Ever wonder what it’s really like to work with influencers and content creators? If you’ve ever asked yourself how much you should expect to spend, how to ensure you get the results you want, and even how to find the right person, my guest Harley Jordan of Millennial Escape is spilling on the tea on everything you need to know.
Plus, as IG’s original reels girl, she’s sharing a few of her best tips + tricks for using Reels to increase your reach + grow your following on Instagram.
What You’ll Learn
- What product-based businesses and brands can expect when working with a content creator
- What brands get WRONG when approaching + working with content creators
- What you should expect to spend for truly stand out content
Connect with Harley JordanHarley’s Instagram
Get Connected with Content Creators for Your Brand
Read the Full Episode Transcript
Today’s episode is packed full of tips + tricks for using Reels to grow your reach and following on Instagram, and what it really looks like to work with content creators to promote your business, from the perspective of an actual content creator. Harley shares how she prefers to work with brands, the type of content that resonates with her audience, and even what you can expect to pay when working with content creators + why it’s high time brands show some solidarity for the content creators of today.
When I asked Harley what she credited to growing her Instagram audience from 0-12k in just 6 short months, what was her answer? Reels! We start our conversation with her best advice for creating reels + then we’ll get down to the nitty-gritty of working with content creators.
What were some of your struggles when you started making reels + how did you overcome them?
I remember the first transition reel I made. I sat in my kitchen for four hours making this stupid 12-second video, and my husband walked in at the end of his day. It was 5pm my lighting was disappearing. I was annoyed. I was sweating. Like it was bad. And he was like, Are you good? Are you okay? I said, No, I hate this
So, I’ve been there I’ve done that. The editing and transitions are really just the extra spice here, the extra spice in your reel, it’s not necessary. But getting your face out there putting your face out there is the part that I really have to recommend.
I was a competitive cheerleader, I’ve been on a stage my whole life. So I can’t say is the hard part for me. But that’s what I can be your cheerleader to do get your face on that frickin reel.
What tips and tricks do you have for us about mindset and getting out of your own way when creating reels
Your views, your likes, your saves, your shares, your follows—they don’t tell me anything about your worth. They don’t matter. They’re all your vanity metrics.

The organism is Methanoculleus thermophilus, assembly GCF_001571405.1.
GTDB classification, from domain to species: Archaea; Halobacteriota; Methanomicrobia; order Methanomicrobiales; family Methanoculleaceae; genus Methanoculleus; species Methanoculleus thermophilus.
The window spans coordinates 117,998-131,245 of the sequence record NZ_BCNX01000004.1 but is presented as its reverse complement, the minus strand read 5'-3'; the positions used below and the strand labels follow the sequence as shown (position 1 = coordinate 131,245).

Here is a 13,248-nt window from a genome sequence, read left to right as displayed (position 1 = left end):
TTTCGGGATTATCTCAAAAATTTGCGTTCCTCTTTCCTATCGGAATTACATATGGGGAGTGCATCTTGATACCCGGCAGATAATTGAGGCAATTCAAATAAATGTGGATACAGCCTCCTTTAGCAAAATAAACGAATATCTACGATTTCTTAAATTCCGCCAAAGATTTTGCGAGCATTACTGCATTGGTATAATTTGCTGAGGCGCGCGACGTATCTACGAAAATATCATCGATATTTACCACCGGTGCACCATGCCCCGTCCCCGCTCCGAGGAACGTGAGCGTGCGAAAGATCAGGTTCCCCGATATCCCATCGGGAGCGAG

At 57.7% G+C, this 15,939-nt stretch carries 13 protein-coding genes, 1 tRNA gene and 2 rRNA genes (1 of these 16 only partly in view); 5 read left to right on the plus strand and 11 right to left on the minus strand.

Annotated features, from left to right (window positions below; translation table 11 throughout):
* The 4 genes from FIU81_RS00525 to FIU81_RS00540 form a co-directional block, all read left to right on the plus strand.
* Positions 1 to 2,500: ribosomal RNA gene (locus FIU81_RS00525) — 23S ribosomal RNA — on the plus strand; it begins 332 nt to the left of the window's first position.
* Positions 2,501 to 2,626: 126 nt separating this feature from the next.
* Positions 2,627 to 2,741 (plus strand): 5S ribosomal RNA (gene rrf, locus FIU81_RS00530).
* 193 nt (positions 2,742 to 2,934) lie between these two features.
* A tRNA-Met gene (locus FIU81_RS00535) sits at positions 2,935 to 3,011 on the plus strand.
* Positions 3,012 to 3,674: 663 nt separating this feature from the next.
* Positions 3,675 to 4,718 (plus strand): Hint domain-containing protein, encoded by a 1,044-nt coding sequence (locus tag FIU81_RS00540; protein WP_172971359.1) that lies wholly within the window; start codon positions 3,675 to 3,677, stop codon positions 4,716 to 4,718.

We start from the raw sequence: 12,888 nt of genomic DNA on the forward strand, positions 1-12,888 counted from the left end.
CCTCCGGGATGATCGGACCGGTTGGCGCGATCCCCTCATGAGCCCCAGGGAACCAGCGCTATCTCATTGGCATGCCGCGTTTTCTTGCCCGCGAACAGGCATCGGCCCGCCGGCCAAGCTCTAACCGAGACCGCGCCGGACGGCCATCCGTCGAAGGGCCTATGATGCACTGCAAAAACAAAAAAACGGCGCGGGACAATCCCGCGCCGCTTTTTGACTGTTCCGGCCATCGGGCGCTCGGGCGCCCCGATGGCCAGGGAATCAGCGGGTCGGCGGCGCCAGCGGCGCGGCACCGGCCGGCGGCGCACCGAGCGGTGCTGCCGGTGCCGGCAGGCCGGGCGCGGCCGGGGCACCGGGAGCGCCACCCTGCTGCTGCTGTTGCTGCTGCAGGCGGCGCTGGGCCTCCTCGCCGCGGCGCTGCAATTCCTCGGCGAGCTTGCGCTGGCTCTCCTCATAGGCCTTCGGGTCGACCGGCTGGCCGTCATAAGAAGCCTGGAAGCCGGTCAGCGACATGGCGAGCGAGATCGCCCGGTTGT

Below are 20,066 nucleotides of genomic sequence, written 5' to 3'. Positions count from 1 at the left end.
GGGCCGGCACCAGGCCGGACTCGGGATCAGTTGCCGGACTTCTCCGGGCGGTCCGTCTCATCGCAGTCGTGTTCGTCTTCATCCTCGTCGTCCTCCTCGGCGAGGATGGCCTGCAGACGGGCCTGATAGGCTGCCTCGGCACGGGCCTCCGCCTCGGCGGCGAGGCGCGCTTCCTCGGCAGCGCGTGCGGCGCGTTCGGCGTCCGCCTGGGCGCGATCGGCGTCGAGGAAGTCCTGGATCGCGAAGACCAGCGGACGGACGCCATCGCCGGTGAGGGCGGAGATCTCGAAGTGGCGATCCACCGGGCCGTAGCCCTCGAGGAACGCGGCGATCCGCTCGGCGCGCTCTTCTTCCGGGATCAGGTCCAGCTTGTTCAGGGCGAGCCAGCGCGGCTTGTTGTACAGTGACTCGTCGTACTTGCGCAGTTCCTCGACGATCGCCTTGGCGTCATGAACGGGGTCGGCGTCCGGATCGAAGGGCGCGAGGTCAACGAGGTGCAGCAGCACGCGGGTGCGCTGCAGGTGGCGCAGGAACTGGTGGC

What I really want to know is whether your business is growing? That’s so much more important. Are you having fun doing this? Or are you driving yourself into the ground? Do you have a work-life balance? Are you creating too many reels and compromising work-life balance?
If you can just put yourself out there for your seven-second video, without putting too much emphasis on what others are going to think or what others are going to say, then you’re golden.
Let’s be real. All of us have such a love-hate relationship with reels. But the ability to reach predominantly outside of your own audience is such a wild opportunity for business owners. You could spend all the money in the world on ads, but if you can show up on reels and bring in new leads and income for free, that’s such an amazing opportunity.
I could give you the hacks, I could tell you hook your audience within three seconds, use trending audios, etc… but the biggest thing any business needs to do is just give context in your reels. We know this is going to someone that doesn’t know us yet, so how can you provide that context of who you are and what makes your business special?
If you scroll through the feeds of people that are doing reels regularly, you’ll notice it’s the same thing over and over, just with a little twist. That means you have to repeat yourself because nobody’s paying attention to you as closely as you are.
If you’re not tired of your message, if you’re not tired of your content, you’re not doing it right.
What’s are your best tips & tricks for creating reels?
Giving context and hooking someone within the first three seconds is the most important thing.
Go into the reels tab, scroll, and find some kind of audio that resonates with you and is something you can relate to your business. Make it that simple.
Your reel has a lifespan of three weeks to a month. If you’re spending more than 30 minutes on a little video, it’s too much. How much time would you spend picking out a box of cereal? Not 4 hours.
As a business owner, what is going to fit into your work-life balance? What is going to fit into your schedule? Is that three reels? If it is three reels, be consistent and do it every single week. That will bring in the traction that you need. You don’t need 1000s of new followers. You don’t need to put in so much effort you never see your family.
It’s about progress over perfection.
What’s the difference between an influencer and content creator?
Think about your OG influencers—the girls that post really pretty pictures and are essentially models. Back then, they probably grew on another platform like YouTube, so we got to know them and then once they got to Instagram, they could hold a product by their face and sell. They were essentially a celebrity and we bought into their life and times.
Now, that’s not the case. The number of influencers you have that are amazing at bringing in that type of influence and also have the engagement to boot is so few and far between.
But you know what? So many people can be a creator. So many people can put out content that brings in views.
So the question is, are you looking for awareness, where you get that massive, huge spike? Are you looking for direct buys?
A lot of the time, influencers don’t have the following. The people with the most connected audiences I’ve seen have 5000 followers, they have outrageous out-of-this-world story views, and they can sell things like hotcakes, but they’re not the people you’d expect on Instagram.
So what are you looking for? Are you looking for that salesperson? Or are you looking for a content creator? Because honestly, I’ve got to tell you, you can’t have both.
Can we expect direct ROI from influencer marketing?
Finding a direct ROI is really hard.
We know as marketers that conversion and sales come between the 8th to 12th, unique exposure 80% of the time. That means your one-off influencer promotion is not what’s going to make sales. It’ll bring awareness. It might bring some follows, but this is really only the start of that sales funnel.
It’s just like any other marketing or advertising you do. You don’t do one print ad and expect insane results. You do a print ad every single week, all year.